Children uprooted in a changing climate
Children and young people on the move are among the most impacted by climate change. They should be part of shaping the response.
The climate is changing everywhere, and uprooted children and young people – whether living in protracted displacement, refugee camps, urban slums or booming mega cities – are among the most exposed to its impacts.
Millions of children around the world are on the move, driven from their homes by weather-related events, exacerbated by climate change – like floods, storms, droughts and wildfires. Between 2016 and 2021, there were 43.1 million child displacements from floods, storms, droughts and wildfires – the equivalent of 20,000 every day.
Displacement can multiply climate-related risks for children and their families. In the aftermath of a disaster, children may become separated from their parents or caregivers, increasing their risk of exploitation, child trafficking, and abuse. Displacement can disrupt access to education, healthcare and safe water and sanitation, exposing children to malnutrition, disease, and inadequate immunization, and overcrowded evacuation sites may be located in climate-vulnerable areas.
But children should not be viewed as passive bystanders in tackling the challenges posed by a changing climate. They have critical skills, experiences and ideas on how we need to better mitigate and adapt to climate change, and they must be partners in shaping solutions.
What’s at stake?
Climate change is already a direct challenge to children’s rights and well-being. One billion children – nearly half of children globally – are at ‘extremely high risk’ of its impacts. They face a deadly combination of exposure to multiple climate shocks and limited access to services that build their resilience. Three-year-olds today face a childhood of extreme weather events spiralling out of control. From wildfires to floods, droughts and hurricanes, the worst impacts of climate change will be seen in the coming decade.
Uprooted children and young people are among the most exposed to these impacts, yet they have the least resources to cope. Often excluded from resilience-building efforts, participatory planning and youth-led decision making on climate change, these children remain unheard and their potential overlooked.
Mobility – a consequence and a coping strategy
It’s already clear that even with major progress to mitigate the impacts of climate change, migration will continue to be an adaptation strategy, particularly for young people. This is especially the case where climate change impedes economic opportunities and interacts with conflict and fragility.
For young people in particular, migration can provide opportunities to pursue their aspirations, diversify their skills and contribute at their destinations. But for those most at risk of the impacts of climate change, there are often few options to move safely and legally across borders. While the majority of climate mobility is internal, migration laws are often not conducive to receiving, providing protection, or realizing the rights of environmental migrants. Many people uprooted by climate change are unlikely to meet legal definitions or other conditions for employment-based, family or humanitarian admissions to destination countries, leaving many children stranded with nowhere to go.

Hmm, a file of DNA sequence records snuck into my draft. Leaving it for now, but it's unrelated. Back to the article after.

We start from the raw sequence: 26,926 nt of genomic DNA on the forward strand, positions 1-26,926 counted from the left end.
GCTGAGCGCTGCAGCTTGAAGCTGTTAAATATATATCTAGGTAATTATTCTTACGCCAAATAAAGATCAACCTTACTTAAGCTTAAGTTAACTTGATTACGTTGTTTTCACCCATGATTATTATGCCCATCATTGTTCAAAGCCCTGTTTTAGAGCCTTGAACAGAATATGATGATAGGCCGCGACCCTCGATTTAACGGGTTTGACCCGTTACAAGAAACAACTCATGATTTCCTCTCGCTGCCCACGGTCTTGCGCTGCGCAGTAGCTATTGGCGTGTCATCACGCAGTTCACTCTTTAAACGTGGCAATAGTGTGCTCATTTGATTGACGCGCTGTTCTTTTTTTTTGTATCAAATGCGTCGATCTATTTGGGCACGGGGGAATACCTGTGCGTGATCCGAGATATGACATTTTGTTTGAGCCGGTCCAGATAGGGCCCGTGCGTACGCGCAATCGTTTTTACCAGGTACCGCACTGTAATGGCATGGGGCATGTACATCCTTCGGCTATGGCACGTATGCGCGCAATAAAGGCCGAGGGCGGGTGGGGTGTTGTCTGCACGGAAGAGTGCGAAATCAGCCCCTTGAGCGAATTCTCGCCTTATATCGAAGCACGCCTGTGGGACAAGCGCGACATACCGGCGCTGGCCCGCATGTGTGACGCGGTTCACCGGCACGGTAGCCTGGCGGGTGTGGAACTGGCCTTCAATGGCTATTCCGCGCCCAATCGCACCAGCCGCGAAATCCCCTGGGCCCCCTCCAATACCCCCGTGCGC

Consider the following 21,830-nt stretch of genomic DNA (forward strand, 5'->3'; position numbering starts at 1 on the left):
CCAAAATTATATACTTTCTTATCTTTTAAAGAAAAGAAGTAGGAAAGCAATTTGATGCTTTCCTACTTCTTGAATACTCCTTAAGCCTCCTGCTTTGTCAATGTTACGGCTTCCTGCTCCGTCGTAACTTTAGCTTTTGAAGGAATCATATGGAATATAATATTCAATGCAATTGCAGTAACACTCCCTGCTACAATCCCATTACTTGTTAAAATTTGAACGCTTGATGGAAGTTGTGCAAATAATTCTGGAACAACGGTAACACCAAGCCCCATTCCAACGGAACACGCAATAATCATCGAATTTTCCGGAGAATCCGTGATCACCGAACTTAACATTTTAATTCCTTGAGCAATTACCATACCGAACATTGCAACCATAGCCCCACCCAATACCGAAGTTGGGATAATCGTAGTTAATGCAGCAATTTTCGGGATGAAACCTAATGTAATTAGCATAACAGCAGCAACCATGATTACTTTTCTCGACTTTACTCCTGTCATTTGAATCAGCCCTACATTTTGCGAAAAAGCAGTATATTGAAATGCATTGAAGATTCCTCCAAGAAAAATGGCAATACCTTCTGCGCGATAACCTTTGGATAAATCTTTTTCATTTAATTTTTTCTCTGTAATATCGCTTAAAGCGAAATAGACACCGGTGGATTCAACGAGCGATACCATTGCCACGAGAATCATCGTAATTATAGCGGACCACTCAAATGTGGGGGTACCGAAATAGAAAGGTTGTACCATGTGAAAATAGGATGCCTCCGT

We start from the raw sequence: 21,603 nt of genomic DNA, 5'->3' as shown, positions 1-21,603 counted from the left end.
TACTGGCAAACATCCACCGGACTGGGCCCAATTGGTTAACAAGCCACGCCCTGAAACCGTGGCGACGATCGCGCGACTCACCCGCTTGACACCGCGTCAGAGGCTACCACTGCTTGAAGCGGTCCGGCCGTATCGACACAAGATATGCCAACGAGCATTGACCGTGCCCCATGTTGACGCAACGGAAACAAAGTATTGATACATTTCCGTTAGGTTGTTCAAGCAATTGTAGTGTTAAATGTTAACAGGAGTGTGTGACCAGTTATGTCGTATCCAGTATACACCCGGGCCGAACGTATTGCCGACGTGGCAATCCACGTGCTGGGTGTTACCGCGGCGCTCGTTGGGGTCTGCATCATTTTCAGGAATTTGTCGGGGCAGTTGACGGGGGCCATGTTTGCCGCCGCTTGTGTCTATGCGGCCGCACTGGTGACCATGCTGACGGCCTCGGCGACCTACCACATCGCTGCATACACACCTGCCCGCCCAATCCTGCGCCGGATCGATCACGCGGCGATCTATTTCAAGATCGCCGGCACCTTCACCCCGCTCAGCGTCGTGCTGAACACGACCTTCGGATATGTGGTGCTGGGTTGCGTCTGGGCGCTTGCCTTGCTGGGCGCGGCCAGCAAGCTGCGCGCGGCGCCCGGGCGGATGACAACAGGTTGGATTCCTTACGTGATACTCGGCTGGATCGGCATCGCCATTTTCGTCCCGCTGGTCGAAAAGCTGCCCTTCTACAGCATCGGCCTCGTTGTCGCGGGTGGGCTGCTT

Children and young people as agents for change
Having adapted to climate change themselves, young people uprooted in the context of climate change have critical skills, experience and ideas needed by societies everywhere. They can play a key role in addressing climate-related risks by exercising their views, opinions and concerns, identifying and working on solutions, and promoting environmentally sustainable lifestyles – setting an example for their communities.
Call to action on climate mobility
Our success in empowering young people will depend on the choices we make today and in the coming years. Policy choices, and investment choices. The window to prepare for the impacts of climate change is closing quickly, but prioritizing the following urgent actions – developed with and for young people – could lead to better outcomes for children, their communities and countries – now and in the years to come.
Protect children and young people from the impacts of climate change and displacement by ensuring child-critical services – including education, health, social protection and child protection – are shock responsive, portable and inclusive, including of children who have already been uprooted.
Prepare children and young people to live in a climate-changed world by improving their adaptive capacities, resilience and enabling their participation in policies and solutions.
Prioritize children and young people – including those already uprooted from their homes – in climate, humanitarian and development policy, action and investments – by:
Prioritizing child-sensitive disaster risk reduction, community early warning systems and anticipatory action to minimize risk.
Strengthening data systems to plan, track and monitor weather-related displacement of children and leverage innovative technologies to help predict and simulate disasters.
Recognizing the connection between human mobility, displacement, and climate change.
Scaling up child-responsive and mobility-sensitive climate finance.
Find out more about the actions UNICEF and partners are calling on governments and policymakers to take in the ‘Children uprooted in a changing climate’ report: